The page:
Taylor visits the Caliban Club and talks to Ian, Ross' roadie. Then he visits Rossignol herself and later catches a show. He can't find any indication of magical influence, but Ross is obviously depressed and distracted. During her performance, moreover, someone commits suicide, splashing blood and brains over her shoes.
Hex and the City (2005) is the fourth novel in this series. In this story, Taylor is hired by the Great Auction Hall to watch over the chaos butterfly. Supposedly, possession of the Butterfly means control of future events. Most of the major players, or their agents, are in the hall for this auction.
Everything goes well until bidding starts on the butterfly. First everybody starts humming or singing the same song and then the wards and protections break and blow apart. Soon psychenauts show up from the Outside and Taylor takes certain corrective actions.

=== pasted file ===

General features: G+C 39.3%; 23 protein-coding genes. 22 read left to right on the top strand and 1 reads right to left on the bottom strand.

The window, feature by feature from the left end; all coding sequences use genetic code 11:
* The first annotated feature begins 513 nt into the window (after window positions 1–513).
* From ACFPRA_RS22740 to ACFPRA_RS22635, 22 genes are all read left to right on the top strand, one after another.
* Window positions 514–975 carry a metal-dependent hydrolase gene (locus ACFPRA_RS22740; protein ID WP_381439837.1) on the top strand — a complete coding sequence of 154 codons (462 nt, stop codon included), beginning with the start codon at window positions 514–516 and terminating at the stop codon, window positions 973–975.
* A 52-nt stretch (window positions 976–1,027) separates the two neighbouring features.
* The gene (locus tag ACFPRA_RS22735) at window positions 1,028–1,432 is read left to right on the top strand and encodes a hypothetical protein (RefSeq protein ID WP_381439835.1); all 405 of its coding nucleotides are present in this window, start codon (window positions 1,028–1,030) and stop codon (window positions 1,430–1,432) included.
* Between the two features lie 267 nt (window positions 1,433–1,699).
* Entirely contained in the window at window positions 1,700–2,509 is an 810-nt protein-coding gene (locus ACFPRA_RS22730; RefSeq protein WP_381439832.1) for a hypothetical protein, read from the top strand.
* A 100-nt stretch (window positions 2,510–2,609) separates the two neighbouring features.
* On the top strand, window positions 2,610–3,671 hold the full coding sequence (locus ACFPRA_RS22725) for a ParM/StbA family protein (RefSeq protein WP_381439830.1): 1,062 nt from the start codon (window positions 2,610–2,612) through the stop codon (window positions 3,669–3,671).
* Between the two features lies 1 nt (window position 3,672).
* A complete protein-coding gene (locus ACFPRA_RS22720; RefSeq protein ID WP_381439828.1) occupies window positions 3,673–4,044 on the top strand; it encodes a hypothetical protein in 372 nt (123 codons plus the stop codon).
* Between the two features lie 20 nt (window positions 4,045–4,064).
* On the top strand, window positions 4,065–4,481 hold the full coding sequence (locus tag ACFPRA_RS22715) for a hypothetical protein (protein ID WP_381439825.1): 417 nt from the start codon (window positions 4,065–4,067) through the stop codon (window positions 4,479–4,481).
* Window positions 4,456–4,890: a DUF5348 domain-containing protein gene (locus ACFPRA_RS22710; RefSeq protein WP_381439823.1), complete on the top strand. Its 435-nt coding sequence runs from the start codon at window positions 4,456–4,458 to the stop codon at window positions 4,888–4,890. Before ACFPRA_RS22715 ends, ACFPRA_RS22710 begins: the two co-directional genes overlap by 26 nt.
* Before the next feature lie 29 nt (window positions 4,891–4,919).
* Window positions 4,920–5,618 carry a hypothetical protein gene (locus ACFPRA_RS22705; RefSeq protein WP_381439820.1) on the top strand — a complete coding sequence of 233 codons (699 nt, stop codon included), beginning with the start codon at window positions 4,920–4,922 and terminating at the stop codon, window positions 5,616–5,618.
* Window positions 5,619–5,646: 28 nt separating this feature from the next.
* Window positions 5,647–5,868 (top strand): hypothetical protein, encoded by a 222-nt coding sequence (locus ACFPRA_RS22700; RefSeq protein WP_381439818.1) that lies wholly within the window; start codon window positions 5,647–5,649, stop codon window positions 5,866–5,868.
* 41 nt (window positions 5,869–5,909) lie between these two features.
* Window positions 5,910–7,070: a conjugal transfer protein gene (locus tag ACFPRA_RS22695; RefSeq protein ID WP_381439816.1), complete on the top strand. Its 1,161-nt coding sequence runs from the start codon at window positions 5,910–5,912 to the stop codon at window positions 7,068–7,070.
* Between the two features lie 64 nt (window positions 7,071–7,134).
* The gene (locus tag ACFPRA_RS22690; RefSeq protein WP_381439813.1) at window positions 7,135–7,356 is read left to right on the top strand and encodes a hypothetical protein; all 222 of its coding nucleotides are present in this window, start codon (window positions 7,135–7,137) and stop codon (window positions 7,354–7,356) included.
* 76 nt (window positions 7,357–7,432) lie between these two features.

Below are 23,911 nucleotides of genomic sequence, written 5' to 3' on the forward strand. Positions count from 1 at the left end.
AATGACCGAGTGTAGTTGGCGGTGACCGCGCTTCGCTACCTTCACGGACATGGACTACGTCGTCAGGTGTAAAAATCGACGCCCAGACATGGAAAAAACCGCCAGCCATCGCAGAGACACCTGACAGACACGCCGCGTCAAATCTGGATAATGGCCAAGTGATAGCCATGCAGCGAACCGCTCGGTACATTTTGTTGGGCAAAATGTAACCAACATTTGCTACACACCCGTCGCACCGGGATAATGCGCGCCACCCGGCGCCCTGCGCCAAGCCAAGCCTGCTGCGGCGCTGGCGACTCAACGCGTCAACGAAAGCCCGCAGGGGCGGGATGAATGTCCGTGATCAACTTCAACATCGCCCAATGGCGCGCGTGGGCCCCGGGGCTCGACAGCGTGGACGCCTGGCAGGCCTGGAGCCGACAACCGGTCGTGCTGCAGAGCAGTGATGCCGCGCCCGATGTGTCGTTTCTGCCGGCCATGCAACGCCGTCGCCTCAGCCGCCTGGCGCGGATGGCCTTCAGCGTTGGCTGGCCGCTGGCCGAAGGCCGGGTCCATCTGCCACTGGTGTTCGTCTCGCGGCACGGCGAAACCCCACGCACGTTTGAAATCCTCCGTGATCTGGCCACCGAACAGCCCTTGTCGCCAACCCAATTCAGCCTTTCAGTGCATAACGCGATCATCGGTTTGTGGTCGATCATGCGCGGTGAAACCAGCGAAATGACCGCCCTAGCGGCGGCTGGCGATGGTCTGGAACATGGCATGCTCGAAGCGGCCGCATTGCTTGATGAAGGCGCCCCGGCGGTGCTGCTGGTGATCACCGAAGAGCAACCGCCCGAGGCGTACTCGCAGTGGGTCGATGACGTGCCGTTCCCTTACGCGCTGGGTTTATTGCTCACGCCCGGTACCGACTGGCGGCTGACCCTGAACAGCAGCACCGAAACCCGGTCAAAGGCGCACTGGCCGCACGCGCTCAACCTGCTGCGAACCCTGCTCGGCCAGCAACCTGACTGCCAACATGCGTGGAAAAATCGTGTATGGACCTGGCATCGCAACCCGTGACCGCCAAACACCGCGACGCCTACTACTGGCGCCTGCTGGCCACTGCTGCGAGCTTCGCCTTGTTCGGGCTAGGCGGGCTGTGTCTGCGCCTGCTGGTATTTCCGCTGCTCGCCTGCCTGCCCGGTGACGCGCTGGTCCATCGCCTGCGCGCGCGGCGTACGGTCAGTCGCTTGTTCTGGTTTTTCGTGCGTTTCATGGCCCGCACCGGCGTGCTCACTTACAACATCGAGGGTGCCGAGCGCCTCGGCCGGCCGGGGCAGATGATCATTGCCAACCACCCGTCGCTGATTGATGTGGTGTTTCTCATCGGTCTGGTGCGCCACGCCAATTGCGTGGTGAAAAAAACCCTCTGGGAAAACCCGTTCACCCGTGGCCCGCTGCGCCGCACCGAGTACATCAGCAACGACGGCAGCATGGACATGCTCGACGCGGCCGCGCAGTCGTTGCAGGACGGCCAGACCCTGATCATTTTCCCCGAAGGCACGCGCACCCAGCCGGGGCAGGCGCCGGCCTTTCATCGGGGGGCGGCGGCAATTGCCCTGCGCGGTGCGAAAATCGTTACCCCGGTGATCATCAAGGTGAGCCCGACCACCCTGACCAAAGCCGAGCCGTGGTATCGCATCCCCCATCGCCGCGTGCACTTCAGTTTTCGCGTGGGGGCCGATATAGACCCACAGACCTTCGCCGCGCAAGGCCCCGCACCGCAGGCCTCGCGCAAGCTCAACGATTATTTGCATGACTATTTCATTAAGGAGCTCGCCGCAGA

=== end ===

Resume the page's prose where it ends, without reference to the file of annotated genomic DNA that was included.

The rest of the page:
After the auction hall incident, Taylor passes on the details of where to send his check and goes out for a dinner date with his secretary. Cathy has already selected Rick's Cafe Imaginaire, where the food comes from extinct or imaginary animals. They order dragonburgers and salads, with Cheshire Cat ice cream for desert. After the meal, Lady Luck drops by to offer Taylor a job.
Lady Luck wants Taylor to find out the origins of the Nightside. She offers to tell him about his mother in return for his services. Since Taylor wants to know about the origins as much as about his mother, he agrees to take the job. Naturally, Walker tries to dissuade him.